Monday, August 24, 2009

Julie & Julia & Me

Over the weekend Marge and I went to the theater to cool off, and to see Julie & Julia. Yes, I think our priorities were in that order.

The film, for those who might not be familiar with it, is writer-director Nora Ephron's adaptation of Julie Powell's memoir of the year in which she decided to cook and blog her way through every recipe in Julia Child's Mastering the Art of French Cooking.

Marge and I both enjoyed the film, in large part because Meryl Streep's performance as Julia Child was so entertaining and endearing, and because the film featured two strong women who decided they wanted to do something and did it, despite the obstacles and skepticism they met along the way. Both of them had very supportive husbands, and we also found it refreshing to see male characters who were portrayed as something other than clueless or contemptible.

I'm not familiar with French cooking, and although I remember Dan Akroyd's Saturday Night Live parodies of Julia Child — one of which was included in the film — I never watched Child's show. But I could find plenty to relate to in the character of Julie Powell, played by Amy Adams. When Powell began cooking and blogging her way to fame in 2002, she was a 30-year-old low-level New York City bureaucrat who yearned to be a writer.

I think every blogger can relate to this movie: the moments in the beginning of her project when Julie questioned whether anyone was even reading her blog, the thrill of receiving her first comment, the responsibility of knowing that her words were being read, and the frustration of producing worthy material day after day.

It is that last point that is prompting me to write this. At one point in the movie Julie's husband, seeing her obvious frustration over the demands of her self-imposed deadline, suggests that she back off the project. She responds by saying that she can't, that there are hundreds of people who read her blog daily and count on her to post.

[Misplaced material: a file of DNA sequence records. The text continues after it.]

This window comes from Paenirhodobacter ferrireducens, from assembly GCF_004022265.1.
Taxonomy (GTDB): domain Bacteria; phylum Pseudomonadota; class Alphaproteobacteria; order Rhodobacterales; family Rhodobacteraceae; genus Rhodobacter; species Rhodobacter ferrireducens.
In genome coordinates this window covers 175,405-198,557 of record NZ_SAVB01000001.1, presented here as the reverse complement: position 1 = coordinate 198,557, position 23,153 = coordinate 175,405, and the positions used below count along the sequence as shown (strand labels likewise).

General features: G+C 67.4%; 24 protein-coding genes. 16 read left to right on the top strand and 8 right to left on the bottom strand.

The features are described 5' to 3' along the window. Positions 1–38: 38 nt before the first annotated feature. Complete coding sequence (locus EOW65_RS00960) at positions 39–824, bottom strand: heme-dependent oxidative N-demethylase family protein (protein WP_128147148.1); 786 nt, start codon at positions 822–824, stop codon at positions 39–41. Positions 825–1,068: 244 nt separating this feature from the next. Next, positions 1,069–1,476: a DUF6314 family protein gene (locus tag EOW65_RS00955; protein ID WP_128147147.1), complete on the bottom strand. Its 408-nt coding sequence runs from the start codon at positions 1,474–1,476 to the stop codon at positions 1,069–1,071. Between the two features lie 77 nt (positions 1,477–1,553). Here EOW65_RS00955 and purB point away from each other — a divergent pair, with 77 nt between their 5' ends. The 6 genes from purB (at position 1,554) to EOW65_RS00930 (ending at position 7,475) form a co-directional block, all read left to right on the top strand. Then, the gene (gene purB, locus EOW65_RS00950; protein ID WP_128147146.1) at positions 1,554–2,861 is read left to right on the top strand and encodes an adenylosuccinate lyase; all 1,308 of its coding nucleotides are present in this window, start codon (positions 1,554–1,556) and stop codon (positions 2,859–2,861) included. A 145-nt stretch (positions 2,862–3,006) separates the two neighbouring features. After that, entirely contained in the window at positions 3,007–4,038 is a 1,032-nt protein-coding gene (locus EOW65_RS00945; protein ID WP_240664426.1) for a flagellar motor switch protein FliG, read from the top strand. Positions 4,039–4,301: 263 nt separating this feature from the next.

I have no illusions that there are hundreds of people hanging on my every word each day. Truth is, a typical day for my blog is 20 visitors and on a really good day, 40 to 60. Only a handful visit every day.

My initial goal was to post six days a week, preferably something informative or entertaining or thought-provoking. The time required to do this, however, is getting to be too much. I do have a full-time job, and several other things on my plate at the moment, and lately I have been struggling to make time for all of them.

And guess which one has suffered the most? My workouts!

More important, I don't want to get to the point where my desire to post something daily leads to my posting just anything. Nor do I want this to become more chore than fun, because I have been having a lot of fun with it.

So beginning today, I'm abandoning my commitment to posting daily. Some weeks I might end up posting every day, and some weeks I might post only a couple of times. Routines can often be helpful, but I don't want to become a prisoner to one.

I hope those of you who have visited regularly will understand, and will continue to return. I appreciate your interest, and your comments.


  1. I went to see Julie & Julia this weekend as well - how funny! I absoltely loved the movie...being a "foody" I could totally relate. I'm sorry to see you go but I can understand exactly why you are abandoning us readers - just kidding!!! I know it takes up a lot of your time. Welcome back to freedom! :-)

  2. Ha, Lori! Thanks for making me feel a little guilty already. :-)

  3. Today I am setting up my own blog. I have already decided that I will only write when I feel like it. Just like I do everything else. Your 8/24 entry confirms my decision. I actually haven't finished entering anything on the blog .... so don't get too excited.

  4. JustMyOpinion (aka MaryAnne), good for you! I'll look forward to reading your blog. One blogger who I read, somewhere, mentioned that she only writes for herself. I thought that was a good approach. Once you think you have to write for others, you're toast. Good luck!